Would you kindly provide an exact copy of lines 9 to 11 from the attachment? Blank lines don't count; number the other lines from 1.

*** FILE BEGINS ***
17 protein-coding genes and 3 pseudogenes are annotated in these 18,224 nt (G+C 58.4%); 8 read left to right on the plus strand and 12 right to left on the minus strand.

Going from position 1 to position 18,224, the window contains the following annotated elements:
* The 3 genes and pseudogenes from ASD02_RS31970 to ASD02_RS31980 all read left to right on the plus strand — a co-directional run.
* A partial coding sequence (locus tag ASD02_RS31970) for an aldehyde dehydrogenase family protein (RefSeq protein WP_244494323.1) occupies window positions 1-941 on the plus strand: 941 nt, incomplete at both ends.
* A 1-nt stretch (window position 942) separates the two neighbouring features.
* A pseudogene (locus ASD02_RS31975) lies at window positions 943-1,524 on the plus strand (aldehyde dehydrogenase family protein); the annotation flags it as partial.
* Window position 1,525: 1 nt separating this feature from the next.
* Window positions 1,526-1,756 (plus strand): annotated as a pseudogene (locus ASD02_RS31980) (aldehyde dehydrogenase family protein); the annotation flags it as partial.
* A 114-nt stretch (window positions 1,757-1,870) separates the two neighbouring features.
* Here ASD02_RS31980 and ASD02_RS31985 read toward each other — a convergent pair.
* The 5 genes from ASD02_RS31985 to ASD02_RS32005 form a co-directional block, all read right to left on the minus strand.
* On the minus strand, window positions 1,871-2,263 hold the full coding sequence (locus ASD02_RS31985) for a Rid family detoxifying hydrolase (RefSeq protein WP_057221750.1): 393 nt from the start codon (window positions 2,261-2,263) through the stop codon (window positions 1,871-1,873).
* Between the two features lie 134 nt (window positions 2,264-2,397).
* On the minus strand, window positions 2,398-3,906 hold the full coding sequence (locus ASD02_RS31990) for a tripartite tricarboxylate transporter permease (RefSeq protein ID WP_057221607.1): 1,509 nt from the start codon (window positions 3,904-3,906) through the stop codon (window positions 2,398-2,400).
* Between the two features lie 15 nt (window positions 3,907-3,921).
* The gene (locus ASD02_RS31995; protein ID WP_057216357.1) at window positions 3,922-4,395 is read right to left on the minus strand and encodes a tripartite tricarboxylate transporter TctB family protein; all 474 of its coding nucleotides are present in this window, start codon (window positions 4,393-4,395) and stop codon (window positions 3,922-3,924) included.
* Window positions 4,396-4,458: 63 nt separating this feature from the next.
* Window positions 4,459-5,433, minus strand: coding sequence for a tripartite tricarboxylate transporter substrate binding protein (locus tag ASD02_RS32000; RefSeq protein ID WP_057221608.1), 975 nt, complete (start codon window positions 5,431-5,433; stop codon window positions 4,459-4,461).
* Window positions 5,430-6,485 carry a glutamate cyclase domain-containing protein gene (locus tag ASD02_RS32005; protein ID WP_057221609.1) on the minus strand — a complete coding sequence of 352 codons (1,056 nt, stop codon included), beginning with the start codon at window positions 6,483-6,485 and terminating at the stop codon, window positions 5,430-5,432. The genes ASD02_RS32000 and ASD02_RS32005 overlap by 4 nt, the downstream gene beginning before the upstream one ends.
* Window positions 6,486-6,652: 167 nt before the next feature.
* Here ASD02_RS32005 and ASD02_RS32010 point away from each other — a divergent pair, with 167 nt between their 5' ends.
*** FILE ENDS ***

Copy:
* A 114-nt stretch (window positions 1,757-1,870) separates the two neighbouring features.
* Here ASD02_RS31980 and ASD02_RS31985 read toward each other — a convergent pair.
* The 5 genes from ASD02_RS31985 to ASD02_RS32005 form a co-directional block, all read right to left on the minus strand.